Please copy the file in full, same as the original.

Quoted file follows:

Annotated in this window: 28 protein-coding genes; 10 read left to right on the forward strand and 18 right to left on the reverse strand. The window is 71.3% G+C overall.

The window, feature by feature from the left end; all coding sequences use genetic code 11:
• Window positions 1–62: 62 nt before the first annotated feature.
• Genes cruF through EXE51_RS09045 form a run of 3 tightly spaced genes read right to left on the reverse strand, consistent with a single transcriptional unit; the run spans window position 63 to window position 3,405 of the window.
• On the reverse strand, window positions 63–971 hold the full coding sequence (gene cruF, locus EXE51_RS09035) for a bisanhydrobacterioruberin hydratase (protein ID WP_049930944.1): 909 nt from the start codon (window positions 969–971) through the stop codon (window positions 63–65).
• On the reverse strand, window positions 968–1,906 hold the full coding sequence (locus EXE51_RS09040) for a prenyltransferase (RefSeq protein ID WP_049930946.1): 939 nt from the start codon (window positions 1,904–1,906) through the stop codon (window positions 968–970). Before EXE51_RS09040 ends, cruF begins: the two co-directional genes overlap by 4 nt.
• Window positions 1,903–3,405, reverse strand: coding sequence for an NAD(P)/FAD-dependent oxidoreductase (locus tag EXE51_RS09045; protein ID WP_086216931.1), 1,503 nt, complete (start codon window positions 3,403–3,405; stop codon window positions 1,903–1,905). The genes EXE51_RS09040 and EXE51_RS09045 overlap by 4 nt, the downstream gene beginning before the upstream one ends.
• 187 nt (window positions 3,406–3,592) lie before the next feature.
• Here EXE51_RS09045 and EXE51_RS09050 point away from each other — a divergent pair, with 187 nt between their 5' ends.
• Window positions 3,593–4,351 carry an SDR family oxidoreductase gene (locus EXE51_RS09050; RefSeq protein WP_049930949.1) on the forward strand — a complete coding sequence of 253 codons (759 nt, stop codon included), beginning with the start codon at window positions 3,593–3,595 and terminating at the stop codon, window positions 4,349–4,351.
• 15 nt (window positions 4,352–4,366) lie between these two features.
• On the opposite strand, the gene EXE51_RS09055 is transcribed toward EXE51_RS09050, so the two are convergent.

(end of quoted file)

Annotated in this window: 28 protein-coding genes; 10 read left to right on the forward strand and 18 right to left on the reverse strand. The window is 71.3% G+C overall.

The window, feature by feature from the left end; all coding sequences use genetic code 11:
• Window positions 1–62: 62 nt before the first annotated feature.
• Genes cruF through EXE51_RS09045 form a run of 3 tightly spaced genes read right to left on the reverse strand, consistent with a single transcriptional unit; the run spans window position 63 to window position 3,405 of the window.
• On the reverse strand, window positions 63–971 hold the full coding sequence (gene cruF, locus EXE51_RS09035) for a bisanhydrobacterioruberin hydratase (protein ID WP_049930944.1): 909 nt from the start codon (window positions 969–971) through the stop codon (window positions 63–65).
• On the reverse strand, window positions 968–1,906 hold the full coding sequence (locus EXE51_RS09040) for a prenyltransferase (RefSeq protein ID WP_049930946.1): 939 nt from the start codon (window positions 1,904–1,906) through the stop codon (window positions 968–970). Before EXE51_RS09040 ends, cruF begins: the two co-directional genes overlap by 4 nt.
• Window positions 1,903–3,405, reverse strand: coding sequence for an NAD(P)/FAD-dependent oxidoreductase (locus tag EXE51_RS09045; protein ID WP_086216931.1), 1,503 nt, complete (start codon window positions 3,403–3,405; stop codon window positions 1,903–1,905). The genes EXE51_RS09040 and EXE51_RS09045 overlap by 4 nt, the downstream gene beginning before the upstream one ends.
• 187 nt (window positions 3,406–3,592) lie before the next feature.
• Here EXE51_RS09045 and EXE51_RS09050 point away from each other — a divergent pair, with 187 nt between their 5' ends.
• Window positions 3,593–4,351 carry an SDR family oxidoreductase gene (locus EXE51_RS09050; RefSeq protein WP_049930949.1) on the forward strand — a complete coding sequence of 253 codons (759 nt, stop codon included), beginning with the start codon at window positions 3,593–3,595 and terminating at the stop codon, window positions 4,349–4,351.
• 15 nt (window positions 4,352–4,366) lie between these two features.
• On the opposite strand, the gene EXE51_RS09055 is transcribed toward EXE51_RS09050, so the two are convergent.